Grosvenor Atterbury and Frederick Law Olmsted, Jr.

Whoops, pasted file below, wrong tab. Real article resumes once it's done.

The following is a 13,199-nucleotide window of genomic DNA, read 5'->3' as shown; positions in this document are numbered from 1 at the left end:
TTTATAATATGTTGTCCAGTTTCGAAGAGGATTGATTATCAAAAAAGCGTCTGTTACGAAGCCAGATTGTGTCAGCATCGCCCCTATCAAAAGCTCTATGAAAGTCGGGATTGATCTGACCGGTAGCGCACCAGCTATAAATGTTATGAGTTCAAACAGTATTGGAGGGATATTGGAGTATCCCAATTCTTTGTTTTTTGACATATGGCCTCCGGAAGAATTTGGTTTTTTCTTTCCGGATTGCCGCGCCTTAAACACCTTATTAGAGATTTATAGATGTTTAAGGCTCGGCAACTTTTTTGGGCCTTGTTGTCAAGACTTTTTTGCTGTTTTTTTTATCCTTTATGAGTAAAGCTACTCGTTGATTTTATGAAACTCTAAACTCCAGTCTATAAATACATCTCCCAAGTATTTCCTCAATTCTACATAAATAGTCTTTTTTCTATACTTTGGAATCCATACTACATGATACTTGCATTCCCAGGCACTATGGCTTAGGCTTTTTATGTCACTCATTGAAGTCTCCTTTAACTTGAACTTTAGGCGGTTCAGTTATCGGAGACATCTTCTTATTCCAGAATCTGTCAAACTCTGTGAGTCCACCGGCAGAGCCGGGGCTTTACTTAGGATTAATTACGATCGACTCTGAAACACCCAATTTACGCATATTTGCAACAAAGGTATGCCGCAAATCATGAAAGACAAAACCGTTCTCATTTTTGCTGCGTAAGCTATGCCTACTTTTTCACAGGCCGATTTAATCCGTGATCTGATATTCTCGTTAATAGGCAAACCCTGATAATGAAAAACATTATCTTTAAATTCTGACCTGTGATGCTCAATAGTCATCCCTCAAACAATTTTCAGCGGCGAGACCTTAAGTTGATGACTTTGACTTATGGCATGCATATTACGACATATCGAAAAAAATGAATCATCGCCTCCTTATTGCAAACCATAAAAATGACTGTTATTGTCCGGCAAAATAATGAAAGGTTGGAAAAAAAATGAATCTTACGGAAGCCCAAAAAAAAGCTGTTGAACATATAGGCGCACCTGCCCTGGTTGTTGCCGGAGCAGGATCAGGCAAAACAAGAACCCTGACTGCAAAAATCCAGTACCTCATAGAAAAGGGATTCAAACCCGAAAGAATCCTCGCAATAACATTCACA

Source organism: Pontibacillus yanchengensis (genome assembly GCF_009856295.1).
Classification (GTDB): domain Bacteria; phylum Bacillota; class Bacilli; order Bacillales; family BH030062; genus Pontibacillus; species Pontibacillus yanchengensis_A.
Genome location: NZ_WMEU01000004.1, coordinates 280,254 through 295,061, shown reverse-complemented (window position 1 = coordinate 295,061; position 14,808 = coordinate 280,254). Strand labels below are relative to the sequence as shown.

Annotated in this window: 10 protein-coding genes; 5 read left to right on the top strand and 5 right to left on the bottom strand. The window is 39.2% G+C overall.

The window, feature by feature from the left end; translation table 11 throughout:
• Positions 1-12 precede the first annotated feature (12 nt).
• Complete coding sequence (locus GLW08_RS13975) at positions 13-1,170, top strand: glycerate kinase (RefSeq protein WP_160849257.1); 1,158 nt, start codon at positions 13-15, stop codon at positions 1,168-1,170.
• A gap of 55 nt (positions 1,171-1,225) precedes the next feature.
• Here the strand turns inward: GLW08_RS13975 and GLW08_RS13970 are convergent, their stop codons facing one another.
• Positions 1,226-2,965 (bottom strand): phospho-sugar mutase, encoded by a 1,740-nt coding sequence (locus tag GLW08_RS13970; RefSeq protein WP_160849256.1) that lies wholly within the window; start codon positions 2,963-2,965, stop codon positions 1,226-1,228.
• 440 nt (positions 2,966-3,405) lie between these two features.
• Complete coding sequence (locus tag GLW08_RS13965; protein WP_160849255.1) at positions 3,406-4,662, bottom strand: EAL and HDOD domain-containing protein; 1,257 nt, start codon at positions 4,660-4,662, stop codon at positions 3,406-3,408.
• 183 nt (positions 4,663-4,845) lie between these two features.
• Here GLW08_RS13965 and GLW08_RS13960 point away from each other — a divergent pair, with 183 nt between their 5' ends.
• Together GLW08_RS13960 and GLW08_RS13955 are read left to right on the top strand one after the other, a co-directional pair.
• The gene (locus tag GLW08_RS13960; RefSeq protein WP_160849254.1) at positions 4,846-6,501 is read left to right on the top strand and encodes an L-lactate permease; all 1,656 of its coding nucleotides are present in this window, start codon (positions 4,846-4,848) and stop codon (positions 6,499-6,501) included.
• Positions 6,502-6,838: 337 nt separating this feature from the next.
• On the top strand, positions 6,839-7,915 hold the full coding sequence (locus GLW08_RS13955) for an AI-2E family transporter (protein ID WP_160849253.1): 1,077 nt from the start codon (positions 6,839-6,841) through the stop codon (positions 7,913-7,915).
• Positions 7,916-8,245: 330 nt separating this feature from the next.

Just off of Station Square is Greenway Terrace, a triangular “village green” flanked by roadways and cohesively designed houses that feature especially detailed ornament. The terrace includes several seating areas, a prominent World War I monument and a section called Flagpole Park, so named for the 100-foot-tall mainmast of the yacht Columbia, a gift from area residents installed here in the 1920s. The Columbia won the America’s Cup race in both 1898 and 1901, and the seagull at the pole’s crown refers to its nautical past. The World War I monument was sculpted by Adolph A. Weinman, a Greenway South resident (number 23) and famous sculptor who also created "Civic Fame" at the top of Manhattan's Municipal Building, as well as the American coinage reliefs of the Mercury dime (1916-45) and Walking Liberty half dollar (1916-47). Along the north side of Greenway Terrace is the First Church of Christ, Scientist, designed in the Moorish Revival style by Bernhardt E. Muller and built in 1933. The sandstone structure is small in scale, yet stands out for its impressive details, including ridged turrets, arched openings and cruciform engravings.